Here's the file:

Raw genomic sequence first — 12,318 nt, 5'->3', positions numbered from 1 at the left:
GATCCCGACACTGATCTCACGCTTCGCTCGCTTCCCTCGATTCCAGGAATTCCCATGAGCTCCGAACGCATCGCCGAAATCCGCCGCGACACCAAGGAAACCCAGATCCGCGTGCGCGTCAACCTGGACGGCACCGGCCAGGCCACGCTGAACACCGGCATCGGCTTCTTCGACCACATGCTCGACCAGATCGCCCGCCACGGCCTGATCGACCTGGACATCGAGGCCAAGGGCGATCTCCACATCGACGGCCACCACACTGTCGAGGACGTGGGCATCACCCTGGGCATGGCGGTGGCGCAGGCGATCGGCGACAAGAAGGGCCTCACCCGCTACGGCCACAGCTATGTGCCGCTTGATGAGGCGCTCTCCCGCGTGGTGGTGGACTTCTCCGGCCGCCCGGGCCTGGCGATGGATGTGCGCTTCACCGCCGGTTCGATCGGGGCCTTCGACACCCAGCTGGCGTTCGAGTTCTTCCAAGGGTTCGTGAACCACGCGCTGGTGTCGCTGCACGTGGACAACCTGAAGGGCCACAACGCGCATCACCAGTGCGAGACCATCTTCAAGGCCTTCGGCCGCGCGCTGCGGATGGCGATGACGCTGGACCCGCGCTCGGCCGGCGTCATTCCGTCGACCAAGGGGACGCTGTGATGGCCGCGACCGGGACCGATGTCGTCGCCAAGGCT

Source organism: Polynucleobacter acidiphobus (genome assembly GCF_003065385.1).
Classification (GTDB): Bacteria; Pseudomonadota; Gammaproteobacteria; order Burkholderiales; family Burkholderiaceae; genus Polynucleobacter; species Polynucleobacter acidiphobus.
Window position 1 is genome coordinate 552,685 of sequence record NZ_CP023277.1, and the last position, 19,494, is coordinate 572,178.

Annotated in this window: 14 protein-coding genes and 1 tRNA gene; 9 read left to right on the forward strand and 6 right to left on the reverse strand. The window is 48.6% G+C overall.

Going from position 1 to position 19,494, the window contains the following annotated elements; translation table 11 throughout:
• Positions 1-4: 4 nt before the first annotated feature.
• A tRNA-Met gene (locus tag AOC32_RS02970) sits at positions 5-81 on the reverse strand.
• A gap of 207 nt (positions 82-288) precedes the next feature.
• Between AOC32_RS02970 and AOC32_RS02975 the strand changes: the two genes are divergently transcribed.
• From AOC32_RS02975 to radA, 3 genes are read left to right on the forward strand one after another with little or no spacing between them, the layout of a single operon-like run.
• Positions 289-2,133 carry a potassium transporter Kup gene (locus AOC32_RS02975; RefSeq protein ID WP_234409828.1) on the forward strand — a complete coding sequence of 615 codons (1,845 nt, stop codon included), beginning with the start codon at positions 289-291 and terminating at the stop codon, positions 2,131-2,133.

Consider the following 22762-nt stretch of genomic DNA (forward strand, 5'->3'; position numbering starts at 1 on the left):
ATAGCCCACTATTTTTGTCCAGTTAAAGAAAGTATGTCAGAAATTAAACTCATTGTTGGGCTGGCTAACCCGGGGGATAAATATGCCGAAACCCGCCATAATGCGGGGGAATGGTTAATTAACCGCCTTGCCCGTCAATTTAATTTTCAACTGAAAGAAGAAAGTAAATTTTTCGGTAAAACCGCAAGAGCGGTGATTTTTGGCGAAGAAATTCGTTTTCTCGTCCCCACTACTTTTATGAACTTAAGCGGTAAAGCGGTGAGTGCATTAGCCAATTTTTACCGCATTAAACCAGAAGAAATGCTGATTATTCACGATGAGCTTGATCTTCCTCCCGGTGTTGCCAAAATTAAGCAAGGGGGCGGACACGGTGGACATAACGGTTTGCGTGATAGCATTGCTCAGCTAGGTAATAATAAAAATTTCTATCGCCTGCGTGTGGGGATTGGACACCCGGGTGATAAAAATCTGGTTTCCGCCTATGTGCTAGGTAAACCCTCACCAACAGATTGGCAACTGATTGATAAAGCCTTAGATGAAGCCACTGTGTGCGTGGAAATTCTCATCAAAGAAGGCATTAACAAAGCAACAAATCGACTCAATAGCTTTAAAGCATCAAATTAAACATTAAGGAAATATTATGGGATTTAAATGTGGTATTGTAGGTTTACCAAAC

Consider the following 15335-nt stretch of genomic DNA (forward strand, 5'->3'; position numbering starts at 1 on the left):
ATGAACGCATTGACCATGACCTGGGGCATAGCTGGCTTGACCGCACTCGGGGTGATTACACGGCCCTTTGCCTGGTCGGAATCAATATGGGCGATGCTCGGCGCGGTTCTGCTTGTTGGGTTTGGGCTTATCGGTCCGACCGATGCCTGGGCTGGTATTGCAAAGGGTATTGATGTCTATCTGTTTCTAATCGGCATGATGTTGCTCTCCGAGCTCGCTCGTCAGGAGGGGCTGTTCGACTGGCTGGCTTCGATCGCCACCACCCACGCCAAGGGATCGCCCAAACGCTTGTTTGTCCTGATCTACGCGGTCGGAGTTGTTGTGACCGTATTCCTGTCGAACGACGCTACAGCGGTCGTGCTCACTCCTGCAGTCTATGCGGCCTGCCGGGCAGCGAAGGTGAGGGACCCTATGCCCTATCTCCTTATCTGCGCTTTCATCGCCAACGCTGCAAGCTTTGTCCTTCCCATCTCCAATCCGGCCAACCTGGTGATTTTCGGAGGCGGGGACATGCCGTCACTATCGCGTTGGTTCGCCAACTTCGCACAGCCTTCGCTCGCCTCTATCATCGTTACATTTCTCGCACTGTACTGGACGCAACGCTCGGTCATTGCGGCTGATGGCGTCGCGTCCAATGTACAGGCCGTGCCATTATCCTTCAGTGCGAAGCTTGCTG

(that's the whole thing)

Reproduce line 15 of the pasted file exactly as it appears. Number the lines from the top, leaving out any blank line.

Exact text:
ATAGCCCACTATTTTTGTCCAGTTAAAGAAAGTATGTCAGAAATTAAACTCATTGTTGGGCTGGCTAACCCGGGGGATAAATATGCCGAAACCCGCCATAATGCGGGGGAATGGTTAATTAACCGCCTTGCCCGTCAATTTAATTTTCAACTGAAAGAAGAAAGTAAATTTTTCGGTAAAACCGCAAGAGCGGTGATTTTTGGCGAAGAAATTCGTTTTCTCGTCCCCACTACTTTTATGAACTTAAGCGGTAAAGCGGTGAGTGCATTAGCCAATTTTTACCGCATTAAACCAGAAGAAATGCTGATTATTCACGATGAGCTTGATCTTCCTCCCGGTGTTGCCAAAATTAAGCAAGGGGGCGGACACGGTGGACATAACGGTTTGCGTGATAGCATTGCTCAGCTAGGTAATAATAAAAATTTCTATCGCCTGCGTGTGGGGATTGGACACCCGGGTGATAAAAATCTGGTTTCCGCCTATGTGCTAGGTAAACCCTCACCAACAGATTGGCAACTGATTGATAAAGCCTTAGATGAAGCCACTGTGTGCGTGGAAATTCTCATCAAAGAAGGCATTAACAAAGCAACAAATCGACTCAATAGCTTTAAAGCATCAAATTAAACATTAAGGAAATATTATGGGATTTAAATGTGGTATTGTAGGTTTACCAAAC